The synchronization process is initiated according to the nature of the dirty blocks in the in-memory version of the index. For example, the synchronization may be initiated with a threshold number of blocks have been updated. Alternatively, the index process may include a memory manager than maintains a list of free blocks as well as a list of dirty blocks. The decision of when to initiate the synchronization may be based on one or both of the sizes of the free list and the dirty block list.
Should a failure occur after having written a dirty block to the dirty blocks file but prior to writing of the terminating marker, on restarting, the dirty blocks file is ignored and log records are reindexed starting at the timestamps. If the failure occurs after the writing of the marker, but during the updating of the on-disk copies of the dirty blocks or the timestamps, the restarting procedure performs the updating of the dirty blocks (possibly repeating the updating of a block that was already updated prior to the failure) and updates the associated timestamps.
In the approach described above, the logging rules can be updated during the operation of the system. For example, rules can be added to change which requests are logged, and rules can change which log records are indexed or change the key fields according to which they are indexed. The index 334 can include data structures for all the indexed fields. Alternatively, a separate index file can be maintained for each indexed field.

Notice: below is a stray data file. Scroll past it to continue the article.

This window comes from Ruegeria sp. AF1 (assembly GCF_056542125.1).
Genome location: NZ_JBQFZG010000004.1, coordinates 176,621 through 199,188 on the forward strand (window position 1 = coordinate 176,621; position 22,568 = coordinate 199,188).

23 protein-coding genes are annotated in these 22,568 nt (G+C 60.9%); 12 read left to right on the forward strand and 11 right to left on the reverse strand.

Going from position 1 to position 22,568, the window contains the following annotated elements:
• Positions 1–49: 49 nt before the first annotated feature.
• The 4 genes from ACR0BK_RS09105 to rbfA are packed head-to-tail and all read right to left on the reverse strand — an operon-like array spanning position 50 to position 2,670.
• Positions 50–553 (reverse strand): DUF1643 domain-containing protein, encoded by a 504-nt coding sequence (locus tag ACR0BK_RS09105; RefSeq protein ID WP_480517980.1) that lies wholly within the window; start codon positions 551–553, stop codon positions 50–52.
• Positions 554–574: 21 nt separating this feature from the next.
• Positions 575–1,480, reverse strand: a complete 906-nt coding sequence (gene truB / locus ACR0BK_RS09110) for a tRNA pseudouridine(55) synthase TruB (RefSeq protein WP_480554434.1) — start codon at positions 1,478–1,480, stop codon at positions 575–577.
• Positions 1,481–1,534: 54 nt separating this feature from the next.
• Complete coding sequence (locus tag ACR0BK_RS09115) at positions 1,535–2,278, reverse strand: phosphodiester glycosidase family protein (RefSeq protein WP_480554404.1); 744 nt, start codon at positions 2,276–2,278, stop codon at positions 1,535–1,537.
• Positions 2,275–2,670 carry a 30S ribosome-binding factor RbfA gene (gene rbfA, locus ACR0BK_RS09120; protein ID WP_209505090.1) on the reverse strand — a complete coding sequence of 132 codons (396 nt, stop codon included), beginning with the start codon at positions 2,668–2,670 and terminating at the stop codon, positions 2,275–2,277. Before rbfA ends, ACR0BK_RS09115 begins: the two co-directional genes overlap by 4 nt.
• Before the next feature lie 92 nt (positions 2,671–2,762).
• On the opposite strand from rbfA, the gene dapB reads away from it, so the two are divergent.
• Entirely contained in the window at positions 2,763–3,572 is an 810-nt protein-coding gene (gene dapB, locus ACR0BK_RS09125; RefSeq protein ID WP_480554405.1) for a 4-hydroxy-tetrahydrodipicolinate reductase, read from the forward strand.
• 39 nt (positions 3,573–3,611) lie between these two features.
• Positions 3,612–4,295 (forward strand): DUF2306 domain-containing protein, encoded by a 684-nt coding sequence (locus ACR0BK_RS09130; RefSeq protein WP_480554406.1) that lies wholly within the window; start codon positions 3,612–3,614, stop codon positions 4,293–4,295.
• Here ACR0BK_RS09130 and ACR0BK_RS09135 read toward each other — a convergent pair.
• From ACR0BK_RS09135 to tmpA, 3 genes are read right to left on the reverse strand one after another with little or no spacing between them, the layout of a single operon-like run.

The approach described above enables replicated copies of services, for example, using separate threads or processes for a service on a single application server to logically write to a common log file without requiring the locking overhead associated with the log file truly being common. Retrieval of particular records for such a virtually common log file makes use of the common index followed by retrieval of records from typically multiple copies of the log file.